Diversifying in one way or another to more effectively capture market share was a common theme among some of the firms presenting at two separate investor conferences on Wednesday.

This story first appeared in the June 13, 2013 issue of WWD. Subscribe Today.

At the Piper Jaffray Annual Consumer Conference at the New York Palace Hotel, Joe Parsons, executive vice president, treasurer, chief financial officer and chief operating officer of Michael Kors Holdings Ltd., said, “We’re actually very excited about the accessible luxury business, which we believe is growing both in North America and globally. So we think our positioning is excellent there.”

He told attendees that the company is still very focused on handbags, but has expanded to other categories, such as small leather goods. “We priced it aggressively initially and small leather goods, again coming off of a small base, [is] actually our fastest-growing component in our retail stores today.”

He said the company is also looking to convert 1,000 wholesale accessories doors into shop-in-shop environments, and do the same for women’s wear, footwear and men’s wear. Looking ahead, e-commerce will eventually be 10 percent of global retail sales, but Parsons declined to provide any timeline on when that could occur.

Glenn K. Murphy, Gap Inc.’s chairman and chief executive officer, said at the Piper conference that the company “drove our business on market share in the Nineties through real estate and the introduction of new brands. You don’t gain market share anymore through a real estate strategy.” His point was that one now gains market share through marketing, product, execution and innovation.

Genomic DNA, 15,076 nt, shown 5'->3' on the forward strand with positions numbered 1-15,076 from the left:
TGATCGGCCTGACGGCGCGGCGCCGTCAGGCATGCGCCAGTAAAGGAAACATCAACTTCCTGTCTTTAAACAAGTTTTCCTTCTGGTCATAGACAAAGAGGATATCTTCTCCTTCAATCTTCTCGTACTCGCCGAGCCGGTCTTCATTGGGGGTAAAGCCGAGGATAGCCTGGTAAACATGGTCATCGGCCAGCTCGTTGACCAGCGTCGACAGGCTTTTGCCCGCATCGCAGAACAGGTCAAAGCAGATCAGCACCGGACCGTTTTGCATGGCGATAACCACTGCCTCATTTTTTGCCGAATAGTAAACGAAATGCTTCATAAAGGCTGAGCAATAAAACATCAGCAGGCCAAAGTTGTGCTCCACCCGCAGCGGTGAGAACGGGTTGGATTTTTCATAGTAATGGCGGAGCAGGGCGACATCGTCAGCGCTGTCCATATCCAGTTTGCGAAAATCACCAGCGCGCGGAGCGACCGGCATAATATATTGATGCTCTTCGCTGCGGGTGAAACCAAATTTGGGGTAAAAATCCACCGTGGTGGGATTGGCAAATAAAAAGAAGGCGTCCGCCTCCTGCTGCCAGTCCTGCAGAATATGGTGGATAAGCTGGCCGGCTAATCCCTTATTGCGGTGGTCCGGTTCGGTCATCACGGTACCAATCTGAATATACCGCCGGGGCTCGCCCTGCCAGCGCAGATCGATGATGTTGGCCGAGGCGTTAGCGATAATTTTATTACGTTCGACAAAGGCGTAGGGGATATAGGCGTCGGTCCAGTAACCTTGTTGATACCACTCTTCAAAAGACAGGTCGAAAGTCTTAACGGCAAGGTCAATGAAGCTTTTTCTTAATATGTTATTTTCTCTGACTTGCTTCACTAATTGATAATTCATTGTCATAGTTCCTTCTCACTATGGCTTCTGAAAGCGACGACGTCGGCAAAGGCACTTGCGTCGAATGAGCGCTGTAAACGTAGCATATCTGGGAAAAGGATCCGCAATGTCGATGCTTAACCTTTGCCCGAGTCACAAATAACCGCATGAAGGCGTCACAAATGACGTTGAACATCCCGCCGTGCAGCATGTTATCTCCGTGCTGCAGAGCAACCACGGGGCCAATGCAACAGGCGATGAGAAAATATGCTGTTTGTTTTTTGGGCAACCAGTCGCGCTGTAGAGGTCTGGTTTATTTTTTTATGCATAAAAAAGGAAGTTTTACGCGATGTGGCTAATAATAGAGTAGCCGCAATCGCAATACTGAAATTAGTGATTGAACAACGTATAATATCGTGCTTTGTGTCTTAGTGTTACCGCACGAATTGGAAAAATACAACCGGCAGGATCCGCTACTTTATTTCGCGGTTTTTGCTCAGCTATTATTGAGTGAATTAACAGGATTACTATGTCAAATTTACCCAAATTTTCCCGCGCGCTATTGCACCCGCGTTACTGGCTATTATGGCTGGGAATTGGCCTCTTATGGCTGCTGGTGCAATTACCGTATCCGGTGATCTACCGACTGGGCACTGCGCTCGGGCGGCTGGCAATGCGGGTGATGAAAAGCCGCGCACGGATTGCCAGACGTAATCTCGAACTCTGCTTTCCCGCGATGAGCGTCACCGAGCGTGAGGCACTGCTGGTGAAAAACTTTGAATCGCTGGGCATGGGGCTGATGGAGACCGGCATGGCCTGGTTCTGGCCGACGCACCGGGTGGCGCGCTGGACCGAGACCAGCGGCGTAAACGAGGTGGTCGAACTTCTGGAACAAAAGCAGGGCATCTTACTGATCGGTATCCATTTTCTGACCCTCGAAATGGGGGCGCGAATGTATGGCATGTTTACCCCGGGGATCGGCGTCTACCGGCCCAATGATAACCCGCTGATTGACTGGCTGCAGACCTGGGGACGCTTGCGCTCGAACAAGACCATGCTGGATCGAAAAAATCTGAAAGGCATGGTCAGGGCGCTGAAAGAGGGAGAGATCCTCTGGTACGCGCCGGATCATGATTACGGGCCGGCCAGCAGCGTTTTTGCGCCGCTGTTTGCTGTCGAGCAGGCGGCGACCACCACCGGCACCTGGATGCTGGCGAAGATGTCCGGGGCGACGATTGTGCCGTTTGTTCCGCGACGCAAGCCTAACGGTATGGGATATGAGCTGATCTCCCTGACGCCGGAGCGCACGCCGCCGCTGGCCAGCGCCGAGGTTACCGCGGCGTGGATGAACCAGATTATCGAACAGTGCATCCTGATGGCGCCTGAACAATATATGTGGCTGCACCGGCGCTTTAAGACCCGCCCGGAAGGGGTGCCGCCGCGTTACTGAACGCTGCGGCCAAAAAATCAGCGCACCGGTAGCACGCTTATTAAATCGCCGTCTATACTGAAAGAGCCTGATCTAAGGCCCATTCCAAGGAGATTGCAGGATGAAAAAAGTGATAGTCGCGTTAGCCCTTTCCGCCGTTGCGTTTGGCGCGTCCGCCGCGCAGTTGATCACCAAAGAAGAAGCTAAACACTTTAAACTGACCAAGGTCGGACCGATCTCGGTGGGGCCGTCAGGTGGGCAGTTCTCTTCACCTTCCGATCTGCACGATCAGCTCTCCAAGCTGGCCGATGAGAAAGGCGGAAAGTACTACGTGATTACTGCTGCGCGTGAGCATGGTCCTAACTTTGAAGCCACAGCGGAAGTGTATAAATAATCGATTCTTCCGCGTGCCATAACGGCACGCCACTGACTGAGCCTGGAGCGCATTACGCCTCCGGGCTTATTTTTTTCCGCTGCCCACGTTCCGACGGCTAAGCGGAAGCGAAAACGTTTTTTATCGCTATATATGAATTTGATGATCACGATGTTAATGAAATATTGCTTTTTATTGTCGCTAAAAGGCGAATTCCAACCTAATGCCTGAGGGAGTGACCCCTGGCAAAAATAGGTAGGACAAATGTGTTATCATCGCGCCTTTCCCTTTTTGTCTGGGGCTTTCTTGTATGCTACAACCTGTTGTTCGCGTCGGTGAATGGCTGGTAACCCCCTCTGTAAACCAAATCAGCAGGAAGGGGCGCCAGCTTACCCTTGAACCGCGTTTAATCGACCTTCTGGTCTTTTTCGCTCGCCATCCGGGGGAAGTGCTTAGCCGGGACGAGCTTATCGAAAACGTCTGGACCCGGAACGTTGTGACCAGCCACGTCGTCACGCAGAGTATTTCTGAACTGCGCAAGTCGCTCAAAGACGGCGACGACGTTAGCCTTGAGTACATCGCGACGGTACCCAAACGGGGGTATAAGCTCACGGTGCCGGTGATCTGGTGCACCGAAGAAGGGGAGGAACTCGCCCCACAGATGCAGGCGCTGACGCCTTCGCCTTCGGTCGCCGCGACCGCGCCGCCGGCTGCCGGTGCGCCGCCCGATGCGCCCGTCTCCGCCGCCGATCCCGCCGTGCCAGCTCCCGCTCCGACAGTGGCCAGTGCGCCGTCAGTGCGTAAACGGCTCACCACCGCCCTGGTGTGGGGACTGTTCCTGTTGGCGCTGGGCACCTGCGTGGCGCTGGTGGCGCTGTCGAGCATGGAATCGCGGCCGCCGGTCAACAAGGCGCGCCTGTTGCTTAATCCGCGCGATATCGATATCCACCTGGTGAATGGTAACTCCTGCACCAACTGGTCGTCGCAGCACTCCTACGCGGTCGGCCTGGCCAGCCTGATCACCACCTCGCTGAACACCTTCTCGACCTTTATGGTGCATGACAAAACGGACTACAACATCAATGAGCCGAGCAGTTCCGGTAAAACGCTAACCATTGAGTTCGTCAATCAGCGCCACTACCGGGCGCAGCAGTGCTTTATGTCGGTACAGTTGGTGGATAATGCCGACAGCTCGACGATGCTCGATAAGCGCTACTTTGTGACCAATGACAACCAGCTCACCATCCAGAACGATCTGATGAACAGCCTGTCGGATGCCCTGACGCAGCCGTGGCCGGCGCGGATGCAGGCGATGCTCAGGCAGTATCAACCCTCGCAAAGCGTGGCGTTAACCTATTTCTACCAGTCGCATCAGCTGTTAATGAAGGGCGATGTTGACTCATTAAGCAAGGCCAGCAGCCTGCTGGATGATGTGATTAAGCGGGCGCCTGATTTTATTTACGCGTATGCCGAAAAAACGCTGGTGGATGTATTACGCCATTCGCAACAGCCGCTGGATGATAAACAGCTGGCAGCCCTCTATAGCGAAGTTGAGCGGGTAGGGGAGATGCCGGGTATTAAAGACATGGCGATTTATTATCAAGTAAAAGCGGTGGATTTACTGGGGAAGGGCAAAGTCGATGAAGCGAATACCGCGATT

Murphy said the company sees itself as a “world class service provider,” given its portfolio of brands. It has three iconic brands — Gap, Banana Republic and Old Navy — and three developing brands — Athleta, Piperlime and Intermix. Gap Inc. plans to grow by capitalizing on the global opportunities that are available, an increase in square footage that’s thought out in terms of new brands and in new countries, as well as its outlet business, and via a multichannel experience.

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At the William Blair & Co. Annual Growth Stock Conference in Chicago at the Four Seasons Hotel, Michael Joseph Kowalski, chairman and ceo of Tiffany & Co., said, “We have been and we will continue to be focused on evolving the Tiffany brand to be a more effective global competitor. To that end, we will continue to migrate entry-level price points upward over time, injecting more design excitement and materials innovation into our fashion jewelry category to accelerate growth as we move up the price-point ladder.”

Kowalski emphasized that the company isn’t walking away from the “critically important silver jewelry category. However, we are developing exciting innovative new silver jewelry and fashion jewelry more broadly that we believe will command higher retail prices driven by product design.”

He also said the company will unveil a new Web site later in the year, which will address the changing digital landscape.

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